1. Cost – College can currently cost $240,000, more if you include airfare, study abroad fees, twin XL bedding and four years of North Face at retail prices. Even if you splurge for VIP admission at Coachella and take an Uber round trip, you can still put a couple hundred grand in the bank.

2. No Pretentious Essays or Unfair Exams – Coachella attendees do not have to play the stressful admission game. Students of all abilities can get in…as long as they have the foresight to sign up in January or the resourcefulness to sort through the scams on Craigslist.

3. Bragging Rights – Parents can still impress their friends with their kids’ accomplishments. A mom stopped by today and told me that her son had gained acceptance to several Coachella parties, including one that included Victoria Secret’s leading model, Miley Cyrus’s sister and Justin Bieber…before he got expelled.

4. Schedule – No annoying early classes. Bands never begin playing until after lunch.

5. Weather – Many prestigious universities are situated in places with truly dreadful weather. At Coachella, your child will be comfortable shirtless or in a Forever 21 sports bra during the day and a hoodie at night. And when s/he loses that hoodie, there just might be a cool Barbour in the Lost and Found to replace it.

6. Greek Life – No elitist sororities or misogynistic fraternities at Coachella. This means no worries about rushing or pledging rituals. Unless you’re Drake – then you might have to make out with Madonna.

7. Sensible Style – None of the preppy obnoxiousness you find on most college campuses. No shorts with whales on them. Instead, to look cool, all you have to do is snack on a giant slice of watermelon while wearing a Boho chic sundress.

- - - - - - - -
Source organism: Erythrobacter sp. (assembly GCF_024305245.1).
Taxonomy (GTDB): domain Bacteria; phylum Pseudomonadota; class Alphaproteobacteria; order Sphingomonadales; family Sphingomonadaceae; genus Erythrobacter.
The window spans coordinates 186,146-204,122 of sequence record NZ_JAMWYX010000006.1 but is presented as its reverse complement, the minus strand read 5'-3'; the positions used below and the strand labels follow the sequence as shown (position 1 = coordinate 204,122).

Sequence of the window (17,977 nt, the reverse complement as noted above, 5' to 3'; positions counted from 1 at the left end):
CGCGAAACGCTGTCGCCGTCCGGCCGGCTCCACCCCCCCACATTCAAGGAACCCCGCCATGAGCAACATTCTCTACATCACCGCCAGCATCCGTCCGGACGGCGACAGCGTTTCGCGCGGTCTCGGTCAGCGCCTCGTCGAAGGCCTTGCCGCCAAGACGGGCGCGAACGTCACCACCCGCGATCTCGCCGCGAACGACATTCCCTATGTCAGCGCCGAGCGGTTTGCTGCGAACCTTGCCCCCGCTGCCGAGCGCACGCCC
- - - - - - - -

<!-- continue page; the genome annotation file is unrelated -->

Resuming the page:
8. Meal Plan – No awkward auditions for exclusive eating clubs. Instead anyone who can cough up $225 can indulge in octopus confit or blackened vegan cauliflower at a popup restaurant.

9. Fitness Options – Top colleges do have massive gyms stocked full of rock climbing walls and Trailmasters, but working out at Coachella is so much more fun. Enduring a couple hours in the Sahara tent is at least equivalent to running a 10k.

10. Intellectualism/Finding your Passion – It’s all there: liberal arts (80s lyrics are so deep, baby), STEM (genius holograms), new media (Snapchat stories), sociology (rap is such a mirror of society, dude), photography (unless your phone falls in a Porta potty), and of course, musicology. And, as a bonus, Rolling Stone reports more accurately about music festivals than about college life.

11. Fostering Independence – A clear win for Coachella here. Kids are more likely to handle those lost phone and fake ID incidents themselves because otherwise their parents might not let them go again.

12. Internship and Career Contacts – In a word, limitless. It’s possible to run into everyone from Skrillex to AMC’s Head of Unscripted to Peter Theill and his team of angel investors. Entrepreneurial Studies at Stanford seems such a hassle compared to meeting up for frozen mojitos in the VIP tent with these guys.

And the best reason to go to Coachella over college:

13. Positive Values: Coachella has officially banned selfie sticks. Unlike college, here’s a 21st century opportunity to be zen and live in the moment. A plus for angst-ridden parents who have had it with resume padding and insanely-priced tutors. But they can still micromanage their kids’ lives, stalking them on Instagram while having massages a few miles away at a La Quinta resort. All this while their children learn real-life lessons about how to thrive in the desert.

 

Why Your Brilliant Child Didn’t Get into the Ivies

Just over a week ago decisions from top colleges were delivered electronically to stressed-out high school seniors. By early evening, more than 90% of those who had applied to the eight Ivy League schools plus their partners-in-prestige, Stanford and MIT, had received a gently worded “Good luck elsewhere.” Or, even worse, “waitlist status,” which means sending a deposit check to a fourth choice institution, procuring a letter of recommendation from Stephen Hawking and spending the summer in limbo. These new Ivy rejects are far from slackers. They’re incredible kids with impressive resumes — 2350+ SATs, straight As in their 16 APs, debate champions, oboe soloists and MVPs. Parents who have been dreaming of an Ivy education for their kids since conception are scratching their heads, trying to figure out what went wrong. So, why didn’t your child get in?